One of the most irritating things about Windows is the context menu clutter that you have to deal with once you install a bunch of applications. It seems like every application is fighting for a piece of your context menu, and it’s not like you even use half of them.
Today we’ll explain where these menu items are hiding in your registry, how to disable them the geeky way, and an easier cleanup method for non-geeks as well.
Either way, your context menu won’t look like this one anymore…
Cleaning the Context Menu by Hacking the Registry
If you want to clean things up the truly geeky way, you can open up regedit.exe through the start menu search or run box, and then browse down to one of the following keys… sadly the context menu items are not stored in a single location.
Most of the menu items that used for all files and folders can be found by looking at one of these keys:
Items that are specific to folders can usually be found in one of these keys instead:
The context menu items found at these different locations will need to be handled differently, and we’ll explain how, so keep reading!
Dealing with “shell” Items
Let’s take a look at one item as an example… if you browse down to the shell key under Directory you’ll see the items for Add to VLC media player and Play with VLC. Items under the regular “shell” key are usually really easy to spot, and easy to deal with.
If you want to hide one of these items so that you’ll have to Shift+Right-Click, then you can add a new string value on the right-hand side and name it “Extended” like you can see below:
If you’d like to disable it instead, but don’t want to delete the key, you can add a new string value and call it “LegacyDisable”.
And of course, you could just delete the whole key if you really wanted to… but I’d export a copy just in case.
Dealing with “shellex” Items
You probably noticed the other registry keys above that have “shellex” (Shell Extension) in the name instead of just “shell”. Those types of keys will need to be handled differently… for an example, we’ll head down to one of the keys mentioned above:
These items will be a little more tough to decipher… but you can usually figure out an item by the key name on the left, and then just modify the (Default) value by putting a few dashes in front of it, which will disable the item without actually deleting anything.
In this example, I’ve clicked on 7-ZIP on the left, and by putting dashes in front of the value data I’ve disabled that menu item.
You’ll want to go through each location in the list at the top of this article until you figure out where exactly the offending items are located. At that point, you can use one of the tricks we mentioned in order to disable that item.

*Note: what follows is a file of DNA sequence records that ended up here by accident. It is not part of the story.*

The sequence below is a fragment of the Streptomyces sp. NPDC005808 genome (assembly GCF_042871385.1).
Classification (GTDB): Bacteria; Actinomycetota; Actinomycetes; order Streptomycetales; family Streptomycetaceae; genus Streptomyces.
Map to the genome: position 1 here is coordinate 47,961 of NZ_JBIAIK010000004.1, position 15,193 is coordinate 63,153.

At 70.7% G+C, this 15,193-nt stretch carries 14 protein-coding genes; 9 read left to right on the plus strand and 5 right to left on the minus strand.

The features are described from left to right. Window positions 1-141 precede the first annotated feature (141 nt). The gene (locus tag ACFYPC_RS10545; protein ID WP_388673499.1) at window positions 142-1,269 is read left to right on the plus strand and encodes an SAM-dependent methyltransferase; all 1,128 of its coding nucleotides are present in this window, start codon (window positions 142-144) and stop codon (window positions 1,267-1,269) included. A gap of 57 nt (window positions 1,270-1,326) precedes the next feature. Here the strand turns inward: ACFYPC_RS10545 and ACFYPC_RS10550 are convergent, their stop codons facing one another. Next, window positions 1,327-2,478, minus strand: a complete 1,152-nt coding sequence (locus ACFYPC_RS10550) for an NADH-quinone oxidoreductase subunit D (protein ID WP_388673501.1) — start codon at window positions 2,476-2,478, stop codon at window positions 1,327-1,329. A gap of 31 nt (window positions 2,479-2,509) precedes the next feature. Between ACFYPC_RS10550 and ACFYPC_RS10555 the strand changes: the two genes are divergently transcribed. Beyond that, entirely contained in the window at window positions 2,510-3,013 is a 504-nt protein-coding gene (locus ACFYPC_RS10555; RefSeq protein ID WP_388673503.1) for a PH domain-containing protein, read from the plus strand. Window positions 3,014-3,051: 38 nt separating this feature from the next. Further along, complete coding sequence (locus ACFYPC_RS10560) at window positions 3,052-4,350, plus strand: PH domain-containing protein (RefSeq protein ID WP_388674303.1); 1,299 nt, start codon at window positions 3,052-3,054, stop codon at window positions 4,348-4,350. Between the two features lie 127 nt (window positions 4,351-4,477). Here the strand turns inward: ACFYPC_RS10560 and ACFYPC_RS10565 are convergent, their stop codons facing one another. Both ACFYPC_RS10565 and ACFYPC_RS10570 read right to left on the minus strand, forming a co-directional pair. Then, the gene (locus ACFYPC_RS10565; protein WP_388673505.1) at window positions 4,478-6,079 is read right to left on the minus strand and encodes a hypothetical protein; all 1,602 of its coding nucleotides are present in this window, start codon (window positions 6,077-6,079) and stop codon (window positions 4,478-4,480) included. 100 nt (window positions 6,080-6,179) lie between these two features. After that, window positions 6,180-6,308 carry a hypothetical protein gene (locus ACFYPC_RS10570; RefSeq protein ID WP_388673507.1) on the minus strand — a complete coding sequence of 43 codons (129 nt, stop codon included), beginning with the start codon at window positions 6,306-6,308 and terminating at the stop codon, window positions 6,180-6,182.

Dealing With Specific File Type Items
Sometimes, although not often, the menu items are located on the registry key for a specific file type. In that case you’ll need to first locate the file extension key by looking under HKEY_CLASSES_ROOT for that extension, which will tell you the name of the key that you need to look for.
For instance, if I wanted to remove a menu item for Excel documents (.xls) I would look at this registry key, which gives me the name of the actual key to look under…
As you can see above, the actual type of the file is “Excel.Sheet.8”, so I’ll then browse down to this registry key:
And now I can use the same techniques as above to disable items under “shell”… remember LegacyDisable and Extended? Yep, those work here.
Cleaning Up the Context Menu the Easy Way
Instead of hacking the registry, you can use two different NirSoft utilities to clean up the context menu. Sadly, some of the menu items are implemented as Explorer shell extensions (like the “shellex” keys we explained above), and some are implemented as regular context menu items (like the regular “shell” keys we explained above).
The first tool we will check out is ShellMenuView, which allows us to manage all of those “shell” key items with an easy to use interface.
Just browse down until you find the offending item, then click the Disable button… which will actually create a LegacyDisable key just like we explained in the manual section above.
You’ll see that those items are instantly disabled:
Next, we need to disable those “shellex” or Shell Extensions, using another great Nirsoft utility appropriately called ShellExView. This one works the same exact way as the first utility… just click on the Disable button to remove the items.
After using both of these utilities for just a few minutes, I was able to get my context menu back to the pristine “new install” state.
Go forth, and clean your context menu clutter! And yes, this works the same in all versions of Windows.